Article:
I have some machines with 1 or 2 older versions on it. Does this have an effect on performance either way? Personally, I like a clean slate but was wondering
if there are any consequences.
I had always just installed the newest on top of the existing version, but I had an issue a few years ago when I didn't have all available options in some right-click menus. At the recommendation of someone from my VAR I uninstalled all versions, then re-installed them starting with the newest. That fixed the problem. He (or she, I don't remember) said it's always best to do it that way when running multiple versions.
Last time I did a reinstall with the newest first---in May---I ended up with problems that eventually messed up my Wacom tablet drivers in the process of fixing them. Eventually just started over by reinstalling Windows again, then all my software. Was a real pain.
When I got that stuff done I reinstalled the old version first and then the new, following the document given to me by my VAR. Everything works great this time. I was amazed how many steps had been added to the installation (or clean reinstall) procedure since the last time I went through all this with a new computer---and how many of my old ways of doing it really didn't work well.
What is the purpose of having older version with latest version? I assume that all older version will open in newer version.
This is true, but if a client has only an older version of SolidWorks, they won't want me working on it in a future version that they won't be able to view/edit on their older version. So I keep older versions on my machine for this reason.
If you work on an older version part with a newer version, it will save it as the newer version - If you need to send this back to the person that sent it to you, they will not be able to open it (because they have the older version.)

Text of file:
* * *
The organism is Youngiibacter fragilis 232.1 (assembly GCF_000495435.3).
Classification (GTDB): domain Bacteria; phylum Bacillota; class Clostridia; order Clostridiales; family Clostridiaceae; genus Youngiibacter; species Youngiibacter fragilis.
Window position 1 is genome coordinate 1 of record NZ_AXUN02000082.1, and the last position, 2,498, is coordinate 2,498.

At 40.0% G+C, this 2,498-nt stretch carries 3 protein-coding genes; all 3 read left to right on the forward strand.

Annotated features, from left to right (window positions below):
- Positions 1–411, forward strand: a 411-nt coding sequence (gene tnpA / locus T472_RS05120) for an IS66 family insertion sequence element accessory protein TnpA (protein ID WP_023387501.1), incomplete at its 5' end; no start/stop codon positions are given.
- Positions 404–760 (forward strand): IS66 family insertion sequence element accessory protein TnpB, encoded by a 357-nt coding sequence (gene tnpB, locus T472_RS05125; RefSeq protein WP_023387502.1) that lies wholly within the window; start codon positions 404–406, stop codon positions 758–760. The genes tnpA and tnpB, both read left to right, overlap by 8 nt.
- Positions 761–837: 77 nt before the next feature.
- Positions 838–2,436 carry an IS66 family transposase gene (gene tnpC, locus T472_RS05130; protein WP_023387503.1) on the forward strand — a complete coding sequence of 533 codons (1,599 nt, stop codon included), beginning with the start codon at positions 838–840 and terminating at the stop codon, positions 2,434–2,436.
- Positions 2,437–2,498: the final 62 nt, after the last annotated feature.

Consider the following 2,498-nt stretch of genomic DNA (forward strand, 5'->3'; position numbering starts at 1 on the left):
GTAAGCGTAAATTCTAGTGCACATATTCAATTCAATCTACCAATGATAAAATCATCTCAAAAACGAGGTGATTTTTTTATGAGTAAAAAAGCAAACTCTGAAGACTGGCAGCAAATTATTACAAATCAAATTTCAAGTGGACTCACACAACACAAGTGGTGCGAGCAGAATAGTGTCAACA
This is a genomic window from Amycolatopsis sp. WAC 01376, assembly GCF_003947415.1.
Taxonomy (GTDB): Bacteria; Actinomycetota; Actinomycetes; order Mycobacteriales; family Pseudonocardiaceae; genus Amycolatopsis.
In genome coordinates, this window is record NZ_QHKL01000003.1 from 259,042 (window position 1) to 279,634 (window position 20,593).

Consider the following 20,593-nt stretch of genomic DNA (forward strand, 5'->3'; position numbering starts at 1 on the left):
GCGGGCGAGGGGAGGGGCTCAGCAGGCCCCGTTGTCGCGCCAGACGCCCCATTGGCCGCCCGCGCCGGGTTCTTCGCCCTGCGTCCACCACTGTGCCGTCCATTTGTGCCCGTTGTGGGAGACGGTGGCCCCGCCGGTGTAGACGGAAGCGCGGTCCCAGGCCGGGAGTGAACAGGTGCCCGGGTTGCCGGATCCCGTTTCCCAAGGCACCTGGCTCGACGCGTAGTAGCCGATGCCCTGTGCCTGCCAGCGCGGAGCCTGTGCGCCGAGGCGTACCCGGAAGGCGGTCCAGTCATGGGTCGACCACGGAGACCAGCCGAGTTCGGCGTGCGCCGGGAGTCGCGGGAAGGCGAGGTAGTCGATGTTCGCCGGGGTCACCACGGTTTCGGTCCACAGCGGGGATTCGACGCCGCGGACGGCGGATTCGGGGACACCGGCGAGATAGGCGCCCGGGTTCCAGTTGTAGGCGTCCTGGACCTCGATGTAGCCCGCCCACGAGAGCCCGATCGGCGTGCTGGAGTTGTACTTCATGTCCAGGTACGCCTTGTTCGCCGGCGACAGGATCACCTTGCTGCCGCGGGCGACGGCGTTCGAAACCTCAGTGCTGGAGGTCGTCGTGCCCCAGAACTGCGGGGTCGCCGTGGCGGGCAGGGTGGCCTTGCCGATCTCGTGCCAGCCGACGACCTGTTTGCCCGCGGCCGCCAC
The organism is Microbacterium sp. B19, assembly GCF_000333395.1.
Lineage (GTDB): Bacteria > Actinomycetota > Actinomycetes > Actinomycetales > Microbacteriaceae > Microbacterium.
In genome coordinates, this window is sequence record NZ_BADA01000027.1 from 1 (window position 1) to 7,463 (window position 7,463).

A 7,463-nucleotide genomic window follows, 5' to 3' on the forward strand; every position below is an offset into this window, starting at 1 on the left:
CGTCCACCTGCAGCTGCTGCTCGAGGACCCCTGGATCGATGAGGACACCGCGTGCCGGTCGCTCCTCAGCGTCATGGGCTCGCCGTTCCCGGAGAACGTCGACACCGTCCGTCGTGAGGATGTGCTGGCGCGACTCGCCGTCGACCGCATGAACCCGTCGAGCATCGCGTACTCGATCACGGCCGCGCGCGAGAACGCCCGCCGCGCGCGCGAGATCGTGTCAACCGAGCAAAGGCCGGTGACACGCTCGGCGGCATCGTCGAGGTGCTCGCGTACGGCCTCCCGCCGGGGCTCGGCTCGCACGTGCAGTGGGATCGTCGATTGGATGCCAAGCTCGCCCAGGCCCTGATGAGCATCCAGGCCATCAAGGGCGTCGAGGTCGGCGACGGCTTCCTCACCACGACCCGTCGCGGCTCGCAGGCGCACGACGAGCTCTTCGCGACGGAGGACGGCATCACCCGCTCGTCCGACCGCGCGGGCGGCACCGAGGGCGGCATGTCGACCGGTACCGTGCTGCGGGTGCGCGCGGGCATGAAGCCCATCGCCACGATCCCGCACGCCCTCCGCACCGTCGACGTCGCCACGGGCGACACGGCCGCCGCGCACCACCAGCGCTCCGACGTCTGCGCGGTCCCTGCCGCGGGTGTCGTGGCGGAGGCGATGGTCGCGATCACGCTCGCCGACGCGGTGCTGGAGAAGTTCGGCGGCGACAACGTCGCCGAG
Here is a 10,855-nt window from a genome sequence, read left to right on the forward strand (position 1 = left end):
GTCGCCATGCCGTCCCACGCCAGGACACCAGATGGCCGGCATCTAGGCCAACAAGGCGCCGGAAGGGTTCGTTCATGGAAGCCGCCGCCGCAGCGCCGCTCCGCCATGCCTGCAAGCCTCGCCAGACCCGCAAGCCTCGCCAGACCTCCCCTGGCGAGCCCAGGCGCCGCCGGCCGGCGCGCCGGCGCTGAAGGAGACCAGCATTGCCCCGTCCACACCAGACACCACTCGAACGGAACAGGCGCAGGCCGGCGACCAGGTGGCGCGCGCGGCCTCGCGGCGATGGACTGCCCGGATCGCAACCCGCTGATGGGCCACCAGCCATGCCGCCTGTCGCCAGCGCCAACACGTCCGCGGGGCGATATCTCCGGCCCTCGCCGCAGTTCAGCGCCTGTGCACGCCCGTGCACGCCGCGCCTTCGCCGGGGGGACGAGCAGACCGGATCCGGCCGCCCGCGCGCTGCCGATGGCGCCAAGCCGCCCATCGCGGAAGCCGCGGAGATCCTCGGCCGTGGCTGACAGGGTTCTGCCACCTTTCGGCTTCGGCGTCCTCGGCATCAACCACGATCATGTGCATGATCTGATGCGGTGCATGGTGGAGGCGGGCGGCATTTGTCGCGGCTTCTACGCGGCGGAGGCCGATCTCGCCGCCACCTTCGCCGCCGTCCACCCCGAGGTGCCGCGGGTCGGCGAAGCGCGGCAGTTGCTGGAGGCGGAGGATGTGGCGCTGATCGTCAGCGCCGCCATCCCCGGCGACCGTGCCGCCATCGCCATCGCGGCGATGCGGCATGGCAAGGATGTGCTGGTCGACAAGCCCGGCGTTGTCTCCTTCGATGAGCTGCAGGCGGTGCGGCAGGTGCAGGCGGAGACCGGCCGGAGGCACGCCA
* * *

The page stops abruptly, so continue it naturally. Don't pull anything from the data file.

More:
A lot of people do this so that they can work on older files, and leave them accessible to their customers that might be running an older version.
Not necessarily. I always run multiple versions so I can work with all my clients (on different versions).
However, there are certain things you need to do---and this can be a bit of a pain---to make sure the install goes well. If you've got a VAR, they should be able to give you a document that goes through all the necessary steps to make sure the new version of SW installs properly---and it will likely be multiple pages.
I have heard both ways......
Personally, I think that if you are going to have more than 1 version of Solidworks on a machine, you would do very well to make sure that everything is separate (meaning separate folders). (standards/templates/etc...) I have seen a lot of confusion over upgraded toolbox and whatnot.
Although the only reason that I can think of to have more than 1 version of Solidworks is because of customers. If your customer isn't driving the version, then a complete clean slate seems to be best (IMHO).
Although I will admit I have not been a big part of the installation process (IT does it here).
I agree with Dan, unless you have a real reason to keep older Versions, keep it clean and only have one install.